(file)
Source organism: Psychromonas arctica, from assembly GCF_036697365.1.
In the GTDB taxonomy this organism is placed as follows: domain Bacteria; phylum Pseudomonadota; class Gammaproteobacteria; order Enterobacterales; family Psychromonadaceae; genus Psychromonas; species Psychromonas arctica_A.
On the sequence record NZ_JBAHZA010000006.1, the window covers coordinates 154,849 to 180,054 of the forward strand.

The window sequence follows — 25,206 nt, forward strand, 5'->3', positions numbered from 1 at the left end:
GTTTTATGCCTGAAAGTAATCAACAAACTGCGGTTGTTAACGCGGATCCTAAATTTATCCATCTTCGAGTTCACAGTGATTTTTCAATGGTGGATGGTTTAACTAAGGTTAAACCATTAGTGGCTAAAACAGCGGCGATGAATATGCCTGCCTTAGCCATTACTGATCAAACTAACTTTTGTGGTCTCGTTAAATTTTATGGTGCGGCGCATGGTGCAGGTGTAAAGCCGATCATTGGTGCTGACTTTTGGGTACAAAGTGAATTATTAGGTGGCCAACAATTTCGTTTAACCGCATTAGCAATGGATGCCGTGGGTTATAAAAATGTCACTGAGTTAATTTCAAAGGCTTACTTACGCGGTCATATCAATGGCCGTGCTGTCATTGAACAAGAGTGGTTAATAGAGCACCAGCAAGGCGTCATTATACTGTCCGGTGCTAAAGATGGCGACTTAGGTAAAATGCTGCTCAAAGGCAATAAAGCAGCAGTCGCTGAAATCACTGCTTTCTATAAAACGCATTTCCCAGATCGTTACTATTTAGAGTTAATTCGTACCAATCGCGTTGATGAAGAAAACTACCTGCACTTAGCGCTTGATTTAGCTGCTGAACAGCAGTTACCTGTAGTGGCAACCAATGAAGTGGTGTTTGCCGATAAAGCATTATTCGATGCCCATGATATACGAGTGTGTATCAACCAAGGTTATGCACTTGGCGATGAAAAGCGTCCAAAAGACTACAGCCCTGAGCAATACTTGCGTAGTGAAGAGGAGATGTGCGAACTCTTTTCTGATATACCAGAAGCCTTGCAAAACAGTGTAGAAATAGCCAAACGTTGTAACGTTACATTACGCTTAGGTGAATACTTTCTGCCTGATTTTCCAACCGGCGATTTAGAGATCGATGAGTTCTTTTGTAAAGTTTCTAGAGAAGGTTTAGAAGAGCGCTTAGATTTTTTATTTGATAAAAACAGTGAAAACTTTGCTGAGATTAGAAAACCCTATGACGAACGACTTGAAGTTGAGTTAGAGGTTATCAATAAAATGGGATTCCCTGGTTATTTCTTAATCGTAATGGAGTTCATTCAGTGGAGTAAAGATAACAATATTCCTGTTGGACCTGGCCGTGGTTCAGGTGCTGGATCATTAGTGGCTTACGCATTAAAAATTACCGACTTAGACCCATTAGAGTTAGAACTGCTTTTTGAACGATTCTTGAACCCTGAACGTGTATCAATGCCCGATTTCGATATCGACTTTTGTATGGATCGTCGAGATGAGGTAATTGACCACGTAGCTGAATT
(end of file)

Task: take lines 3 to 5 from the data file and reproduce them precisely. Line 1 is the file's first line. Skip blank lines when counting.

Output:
On the sequence record NZ_JBAHZA010000006.1, the window covers coordinates 154,849 to 180,054 of the forward strand.

The window sequence follows — 25,206 nt, forward strand, 5'->3', positions numbered from 1 at the left end:
GTTTTATGCCTGAAAGTAATCAACAAACTGCGGTTGTTAACGCGGATCCTAAATTTATCCATCTTCGAGTTCACAGTGATTTTTCAATGGTGGATGGTTTAACTAAGGTTAAACCATTAGTGGCTAAAACAGCGGCGATGAATATGCCTGCCTTAGCCATTACTGATCAAACTAACTTTTGTGGTCTCGTTAAATTTTATGGTGCGGCGCATGGTGCAGGTGTAAAGCCGATCATTGGTGCTGACTTTTGGGTACAAAGTGAATTATTAGGTGGCCAACAATTTCGTTTAACCGCATTAGCAATGGATGCCGTGGGTTATAAAAATGTCACTGAGTTAATTTCAAAGGCTTACTTACGCGGTCATATCAATGGCCGTGCTGTCATTGAACAAGAGTGGTTAATAGAGCACCAGCAAGGCGTCATTATACTGTCCGGTGCTAAAGATGGCGACTTAGGTAAAATGCTGCTCAAAGGCAATAAAGCAGCAGTCGCTGAAATCACTGCTTTCTATAAAACGCATTTCCCAGATCGTTACTATTTAGAGTTAATTCGTACCAATCGCGTTGATGAAGAAAACTACCTGCACTTAGCGCTTGATTTAGCTGCTGAACAGCAGTTACCTGTAGTGGCAACCAATGAAGTGGTGTTTGCCGATAAAGCATTATTCGATGCCCATGATATACGAGTGTGTATCAACCAAGGTTATGCACTTGGCGATGAAAAGCGTCCAAAAGACTACAGCCCTGAGCAATACTTGCGTAGTGAAGAGGAGATGTGCGAACTCTTTTCTGATATACCAGAAGCCTTGCAAAACAGTGTAGAAATAGCCAAACGTTGTAACGTTACATTACGCTTAGGTGAATACTTTCTGCCTGATTTTCCAACCGGCGATTTAGAGATCGATGAGTTCTTTTGTAAAGTTTCTAGAGAAGGTTTAGAAGAGCGCTTAGATTTTTTATTTGATAAAAACAGTGAAAACTTTGCTGAGATTAGAAAACCCTATGACGAACGACTTGAAGTTGAGTTAGAGGTTATCAATAAAATGGGATTCCCTGGTTATTTCTTAATCGTAATGGAGTTCATTCAGTGGAGTAAAGATAACAATATTCCTGTTGGACCTGGCCGTGGTTCAGGTGCTGGATCATTAGTGGCTTACGCATTAAAAATTACCGACTTAGACCCATTAGAGTTAGAACTGCTTTTTGAACGATTCTTGAACCCTGAACGTGTATCAATGCCCGATTTCGATATCGACTTTTGTATGGATCGTCGAGATGAGGTAATTGACCACGTAGCTGAATT